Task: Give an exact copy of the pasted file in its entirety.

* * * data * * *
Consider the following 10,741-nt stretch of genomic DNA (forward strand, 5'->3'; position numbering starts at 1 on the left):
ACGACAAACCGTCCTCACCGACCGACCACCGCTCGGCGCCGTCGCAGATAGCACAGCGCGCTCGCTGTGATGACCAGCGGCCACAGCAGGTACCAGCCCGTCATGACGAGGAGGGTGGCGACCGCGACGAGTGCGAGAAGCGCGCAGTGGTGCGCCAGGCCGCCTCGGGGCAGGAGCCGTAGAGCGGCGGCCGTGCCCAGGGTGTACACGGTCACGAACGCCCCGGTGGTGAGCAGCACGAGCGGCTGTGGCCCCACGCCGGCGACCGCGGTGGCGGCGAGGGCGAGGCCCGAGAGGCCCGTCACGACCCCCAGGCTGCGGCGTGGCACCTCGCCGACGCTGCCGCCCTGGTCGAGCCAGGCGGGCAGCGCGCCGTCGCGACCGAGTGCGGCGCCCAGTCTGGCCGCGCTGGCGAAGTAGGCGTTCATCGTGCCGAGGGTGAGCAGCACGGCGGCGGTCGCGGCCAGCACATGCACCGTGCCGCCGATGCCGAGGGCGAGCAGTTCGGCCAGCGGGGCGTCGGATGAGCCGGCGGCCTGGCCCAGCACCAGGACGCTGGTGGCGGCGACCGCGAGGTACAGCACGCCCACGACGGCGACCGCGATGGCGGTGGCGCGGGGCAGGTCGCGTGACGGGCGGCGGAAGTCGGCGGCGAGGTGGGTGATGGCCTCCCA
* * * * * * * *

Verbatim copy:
Consider the following 10,741-nt stretch of genomic DNA (forward strand, 5'->3'; position numbering starts at 1 on the left):
ACGACAAACCGTCCTCACCGACCGACCACCGCTCGGCGCCGTCGCAGATAGCACAGCGCGCTCGCTGTGATGACCAGCGGCCACAGCAGGTACCAGCCCGTCATGACGAGGAGGGTGGCGACCGCGACGAGTGCGAGAAGCGCGCAGTGGTGCGCCAGGCCGCCTCGGGGCAGGAGCCGTAGAGCGGCGGCCGTGCCCAGGGTGTACACGGTCACGAACGCCCCGGTGGTGAGCAGCACGAGCGGCTGTGGCCCCACGCCGGCGACCGCGGTGGCGGCGAGGGCGAGGCCCGAGAGGCCCGTCACGACCCCCAGGCTGCGGCGTGGCACCTCGCCGACGCTGCCGCCCTGGTCGAGCCAGGCGGGCAGCGCGCCGTCGCGACCGAGTGCGGCGCCCAGTCTGGCCGCGCTGGCGAAGTAGGCGTTCATCGTGCCGAGGGTGAGCAGCACGGCGGCGGTCGCGGCCAGCACATGCACCGTGCCGCCGATGCCGAGGGCGAGCAGTTCGGCCAGCGGGGCGTCGGATGAGCCGGCGGCCTGGCCCAGCACCAGGACGCTGGTGGCGGCGACCGCGAGGTACAGCACGCCCACGACGGCGACCGCGATGGCGGTGGCGCGGGGCAGGTCGCGTGACGGGCGGCGGAAGTCGGCGGCGAGGTGGGTGATGGCCTCCCA